When I spoke at the FIRST conference in Vienna last month on the topic of “Targeted and Opportunistic Botnet Building”, I wrapped the talk up with a couple of summary slides:

The simplistic view of the threat is that the entity conducting the attack contains, manages and orchestrates all the components necessary to perform the attack. Or, in a simple Venn diagram format, the delivery, malware and fraud components are defined as being core components of the “attacker”.

The reality of the situation is very different…

In today’s federated cybercrime ecosystem, the “attacker” selects and manages relationships with multiple external entities that specialize in the delivery of specific components of an attack. Each specialization is independent of the attacker – and will more than likely be servicing multiple “attackers” simultaneously. More importantly, most of the service providers are so removed from the actual attack (and attacker) that the “victim” is unimportant and irrelevant to their contribution.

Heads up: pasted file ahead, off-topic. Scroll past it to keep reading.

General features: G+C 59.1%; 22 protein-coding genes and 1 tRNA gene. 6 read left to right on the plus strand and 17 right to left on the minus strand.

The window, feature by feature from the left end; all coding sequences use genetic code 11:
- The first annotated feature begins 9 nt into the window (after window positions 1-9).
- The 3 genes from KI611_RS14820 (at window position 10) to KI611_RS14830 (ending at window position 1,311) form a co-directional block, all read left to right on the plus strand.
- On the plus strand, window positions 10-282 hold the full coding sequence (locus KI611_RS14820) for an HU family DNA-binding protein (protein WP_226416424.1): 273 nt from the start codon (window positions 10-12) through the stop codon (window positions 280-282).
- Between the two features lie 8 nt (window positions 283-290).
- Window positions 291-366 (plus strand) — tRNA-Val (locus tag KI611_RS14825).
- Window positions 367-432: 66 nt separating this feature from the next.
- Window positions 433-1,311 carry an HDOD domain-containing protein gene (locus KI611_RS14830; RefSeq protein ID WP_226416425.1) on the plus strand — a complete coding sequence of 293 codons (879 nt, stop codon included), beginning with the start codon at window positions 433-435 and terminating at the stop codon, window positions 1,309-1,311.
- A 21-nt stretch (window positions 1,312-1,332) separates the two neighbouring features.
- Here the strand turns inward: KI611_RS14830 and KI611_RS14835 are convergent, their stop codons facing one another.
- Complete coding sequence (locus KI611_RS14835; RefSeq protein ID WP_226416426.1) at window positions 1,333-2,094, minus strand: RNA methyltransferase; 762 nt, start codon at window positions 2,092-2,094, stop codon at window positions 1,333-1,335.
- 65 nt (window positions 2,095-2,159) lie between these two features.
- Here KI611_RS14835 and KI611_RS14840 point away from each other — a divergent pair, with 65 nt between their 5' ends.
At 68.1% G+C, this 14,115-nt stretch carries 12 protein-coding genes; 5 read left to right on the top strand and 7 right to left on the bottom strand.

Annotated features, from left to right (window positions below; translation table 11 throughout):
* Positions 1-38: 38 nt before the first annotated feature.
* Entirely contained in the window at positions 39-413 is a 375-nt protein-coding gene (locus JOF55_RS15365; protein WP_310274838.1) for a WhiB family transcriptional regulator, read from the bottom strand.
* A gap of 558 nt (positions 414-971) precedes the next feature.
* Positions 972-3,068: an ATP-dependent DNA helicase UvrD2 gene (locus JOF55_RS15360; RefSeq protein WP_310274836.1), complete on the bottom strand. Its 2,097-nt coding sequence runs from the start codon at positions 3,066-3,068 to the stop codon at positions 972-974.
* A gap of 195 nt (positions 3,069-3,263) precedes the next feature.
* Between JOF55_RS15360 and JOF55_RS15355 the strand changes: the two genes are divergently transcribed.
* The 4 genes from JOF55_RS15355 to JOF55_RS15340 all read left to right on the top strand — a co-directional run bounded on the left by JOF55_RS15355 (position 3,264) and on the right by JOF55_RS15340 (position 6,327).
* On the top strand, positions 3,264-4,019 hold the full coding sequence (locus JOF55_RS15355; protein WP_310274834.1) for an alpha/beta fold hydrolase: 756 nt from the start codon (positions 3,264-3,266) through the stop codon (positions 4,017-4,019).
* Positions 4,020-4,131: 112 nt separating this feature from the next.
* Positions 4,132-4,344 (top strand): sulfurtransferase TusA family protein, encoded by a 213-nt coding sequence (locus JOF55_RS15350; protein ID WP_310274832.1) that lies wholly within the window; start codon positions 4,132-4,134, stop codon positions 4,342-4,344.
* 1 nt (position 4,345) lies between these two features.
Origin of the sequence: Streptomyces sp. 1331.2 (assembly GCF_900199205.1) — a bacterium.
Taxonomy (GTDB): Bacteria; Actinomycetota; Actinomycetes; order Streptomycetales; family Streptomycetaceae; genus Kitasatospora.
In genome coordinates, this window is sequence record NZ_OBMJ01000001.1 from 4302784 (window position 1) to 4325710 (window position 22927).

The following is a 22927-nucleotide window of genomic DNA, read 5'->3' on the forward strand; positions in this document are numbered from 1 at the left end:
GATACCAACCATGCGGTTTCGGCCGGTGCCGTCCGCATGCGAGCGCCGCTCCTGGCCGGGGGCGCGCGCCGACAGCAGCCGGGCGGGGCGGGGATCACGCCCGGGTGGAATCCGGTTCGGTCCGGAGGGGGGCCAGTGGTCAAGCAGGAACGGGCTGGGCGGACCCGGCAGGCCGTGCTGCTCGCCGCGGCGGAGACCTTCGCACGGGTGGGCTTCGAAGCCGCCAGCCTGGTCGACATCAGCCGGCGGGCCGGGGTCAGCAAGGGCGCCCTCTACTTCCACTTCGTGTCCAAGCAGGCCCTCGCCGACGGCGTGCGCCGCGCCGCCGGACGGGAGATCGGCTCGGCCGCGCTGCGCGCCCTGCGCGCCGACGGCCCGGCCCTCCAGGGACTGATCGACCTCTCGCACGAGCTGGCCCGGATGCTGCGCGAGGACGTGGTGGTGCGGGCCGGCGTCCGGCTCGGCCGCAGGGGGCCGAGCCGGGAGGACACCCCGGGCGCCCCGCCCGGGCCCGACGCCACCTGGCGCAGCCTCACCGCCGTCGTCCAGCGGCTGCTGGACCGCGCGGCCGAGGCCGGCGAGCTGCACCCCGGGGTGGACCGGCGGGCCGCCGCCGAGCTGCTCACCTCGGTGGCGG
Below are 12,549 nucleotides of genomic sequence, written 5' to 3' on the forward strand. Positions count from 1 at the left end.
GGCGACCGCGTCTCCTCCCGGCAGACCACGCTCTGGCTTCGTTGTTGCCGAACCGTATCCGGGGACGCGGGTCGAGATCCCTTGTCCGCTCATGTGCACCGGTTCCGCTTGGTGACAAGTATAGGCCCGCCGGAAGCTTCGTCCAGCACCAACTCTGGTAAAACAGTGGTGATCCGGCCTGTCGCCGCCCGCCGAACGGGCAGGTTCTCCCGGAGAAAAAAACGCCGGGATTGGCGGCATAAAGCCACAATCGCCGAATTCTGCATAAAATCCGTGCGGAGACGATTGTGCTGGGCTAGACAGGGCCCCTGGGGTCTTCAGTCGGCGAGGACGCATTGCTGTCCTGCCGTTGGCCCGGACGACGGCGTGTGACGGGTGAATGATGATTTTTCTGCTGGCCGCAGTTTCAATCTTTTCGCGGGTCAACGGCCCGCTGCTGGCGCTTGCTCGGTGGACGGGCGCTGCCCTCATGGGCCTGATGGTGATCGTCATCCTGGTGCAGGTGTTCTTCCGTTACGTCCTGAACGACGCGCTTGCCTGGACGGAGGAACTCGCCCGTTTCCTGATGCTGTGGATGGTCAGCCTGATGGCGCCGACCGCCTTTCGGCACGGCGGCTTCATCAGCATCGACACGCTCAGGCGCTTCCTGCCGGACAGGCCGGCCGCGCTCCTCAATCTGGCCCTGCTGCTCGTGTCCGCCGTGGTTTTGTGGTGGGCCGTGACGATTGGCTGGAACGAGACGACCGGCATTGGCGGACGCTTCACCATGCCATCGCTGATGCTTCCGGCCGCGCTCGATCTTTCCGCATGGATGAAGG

From a post-hack analysis and prosecution perspective, what you label an “attacker” is going to be heavily dependent upon which aspects of the federated operation you were capable of observing and the evidence you managed to collect.

For example, the delivery of the original malware component may have been orchestrated through a pay-per-install (PPI) affiliate program who were paid $17 per 1000 computers they managed to install the attackers malware upon – who in turn sub-contracted the delivery of the malware that breached your organization to an operator that specializes in drive-by-downloads to Mac platforms in North America. Meanwhile the actual theft of your organizations source code was conducted by a pay-per-hour SAP hacking specialist in Romania who used the installed malware as a beachhead into a critical server – only after the “original” attackers had performed a reconnaissance of your organization (and the other 25 organizations that “they” breached that particular day), uncovered the SAP administrative access credentials and thought there may be something saleable in there.